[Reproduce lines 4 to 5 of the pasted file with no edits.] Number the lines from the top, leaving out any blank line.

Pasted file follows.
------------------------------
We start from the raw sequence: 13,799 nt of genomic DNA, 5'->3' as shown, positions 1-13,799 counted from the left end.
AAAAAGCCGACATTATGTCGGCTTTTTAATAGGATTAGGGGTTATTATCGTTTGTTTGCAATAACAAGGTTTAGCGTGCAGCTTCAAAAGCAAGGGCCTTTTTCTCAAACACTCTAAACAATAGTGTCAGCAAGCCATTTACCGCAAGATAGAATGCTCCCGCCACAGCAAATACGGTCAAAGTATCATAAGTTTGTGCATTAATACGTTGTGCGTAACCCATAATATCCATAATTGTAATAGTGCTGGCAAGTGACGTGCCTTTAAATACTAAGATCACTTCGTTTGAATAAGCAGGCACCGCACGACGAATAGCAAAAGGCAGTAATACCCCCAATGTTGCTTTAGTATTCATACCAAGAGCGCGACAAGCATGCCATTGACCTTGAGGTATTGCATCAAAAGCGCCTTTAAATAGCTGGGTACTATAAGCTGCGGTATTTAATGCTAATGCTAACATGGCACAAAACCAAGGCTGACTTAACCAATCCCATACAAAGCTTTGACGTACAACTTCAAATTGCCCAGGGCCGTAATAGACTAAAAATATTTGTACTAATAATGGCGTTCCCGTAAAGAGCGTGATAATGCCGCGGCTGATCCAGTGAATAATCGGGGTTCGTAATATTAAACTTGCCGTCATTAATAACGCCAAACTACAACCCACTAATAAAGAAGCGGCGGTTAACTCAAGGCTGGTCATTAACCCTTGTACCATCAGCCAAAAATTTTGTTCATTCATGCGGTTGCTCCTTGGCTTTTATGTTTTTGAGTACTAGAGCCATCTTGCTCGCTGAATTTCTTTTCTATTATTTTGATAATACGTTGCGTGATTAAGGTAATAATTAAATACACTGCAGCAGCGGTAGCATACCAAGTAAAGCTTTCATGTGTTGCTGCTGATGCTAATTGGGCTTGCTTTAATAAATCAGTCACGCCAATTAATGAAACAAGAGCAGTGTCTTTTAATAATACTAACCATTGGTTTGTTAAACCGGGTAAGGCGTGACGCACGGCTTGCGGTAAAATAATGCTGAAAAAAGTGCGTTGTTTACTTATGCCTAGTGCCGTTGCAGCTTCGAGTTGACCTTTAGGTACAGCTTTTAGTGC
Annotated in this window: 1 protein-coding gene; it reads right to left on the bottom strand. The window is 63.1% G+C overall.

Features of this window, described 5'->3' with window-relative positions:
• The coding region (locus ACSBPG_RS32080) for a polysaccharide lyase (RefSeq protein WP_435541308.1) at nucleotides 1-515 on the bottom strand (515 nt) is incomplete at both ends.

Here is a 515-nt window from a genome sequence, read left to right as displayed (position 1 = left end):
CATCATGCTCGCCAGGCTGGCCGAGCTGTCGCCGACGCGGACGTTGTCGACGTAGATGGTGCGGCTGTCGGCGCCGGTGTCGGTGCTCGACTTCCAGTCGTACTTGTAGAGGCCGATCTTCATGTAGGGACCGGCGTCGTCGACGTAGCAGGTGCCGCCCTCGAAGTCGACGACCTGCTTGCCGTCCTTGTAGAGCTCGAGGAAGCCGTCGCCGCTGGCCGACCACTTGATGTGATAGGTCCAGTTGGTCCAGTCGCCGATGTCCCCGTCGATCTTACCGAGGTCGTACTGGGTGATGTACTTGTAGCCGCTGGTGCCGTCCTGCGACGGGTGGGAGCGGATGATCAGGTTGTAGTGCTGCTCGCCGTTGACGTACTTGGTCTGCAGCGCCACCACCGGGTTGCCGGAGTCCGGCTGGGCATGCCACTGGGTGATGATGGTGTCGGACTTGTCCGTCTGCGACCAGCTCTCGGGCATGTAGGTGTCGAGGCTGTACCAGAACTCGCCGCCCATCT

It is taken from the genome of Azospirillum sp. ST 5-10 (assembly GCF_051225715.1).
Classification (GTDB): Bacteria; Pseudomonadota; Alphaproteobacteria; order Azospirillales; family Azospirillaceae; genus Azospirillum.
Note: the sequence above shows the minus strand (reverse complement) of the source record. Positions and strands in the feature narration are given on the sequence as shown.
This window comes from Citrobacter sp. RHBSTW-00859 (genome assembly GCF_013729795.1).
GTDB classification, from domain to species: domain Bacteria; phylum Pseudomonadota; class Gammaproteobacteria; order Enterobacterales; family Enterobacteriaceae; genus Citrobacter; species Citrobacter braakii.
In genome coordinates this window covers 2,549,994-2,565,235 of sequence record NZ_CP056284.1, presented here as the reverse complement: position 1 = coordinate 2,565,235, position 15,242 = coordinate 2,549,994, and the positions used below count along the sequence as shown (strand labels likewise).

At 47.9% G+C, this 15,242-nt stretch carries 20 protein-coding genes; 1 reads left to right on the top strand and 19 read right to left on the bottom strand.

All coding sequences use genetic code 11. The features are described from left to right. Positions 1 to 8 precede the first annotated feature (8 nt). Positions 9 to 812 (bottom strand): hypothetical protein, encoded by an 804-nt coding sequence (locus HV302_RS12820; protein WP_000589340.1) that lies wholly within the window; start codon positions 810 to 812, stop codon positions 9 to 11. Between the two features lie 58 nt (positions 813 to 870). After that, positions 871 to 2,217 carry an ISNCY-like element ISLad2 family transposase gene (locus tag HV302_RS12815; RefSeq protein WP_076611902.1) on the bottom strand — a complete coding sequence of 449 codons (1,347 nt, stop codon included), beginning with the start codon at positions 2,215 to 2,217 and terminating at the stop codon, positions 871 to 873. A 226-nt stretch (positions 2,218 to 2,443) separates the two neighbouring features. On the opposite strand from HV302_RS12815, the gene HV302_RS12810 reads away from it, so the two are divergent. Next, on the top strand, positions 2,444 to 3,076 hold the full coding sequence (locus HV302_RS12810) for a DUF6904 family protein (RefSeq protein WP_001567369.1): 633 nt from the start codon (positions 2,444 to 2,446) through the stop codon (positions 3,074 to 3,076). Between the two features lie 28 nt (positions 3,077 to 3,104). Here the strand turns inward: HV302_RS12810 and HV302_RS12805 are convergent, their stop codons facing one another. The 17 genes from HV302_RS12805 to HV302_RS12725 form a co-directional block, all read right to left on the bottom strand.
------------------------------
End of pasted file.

Features of this window, described 5'->3' with window-relative positions:
• The coding region (locus ACSBPG_RS32080) for a polysaccharide lyase (RefSeq protein WP_435541308.1) at nucleotides 1-515 on the bottom strand (515 nt) is incomplete at both ends.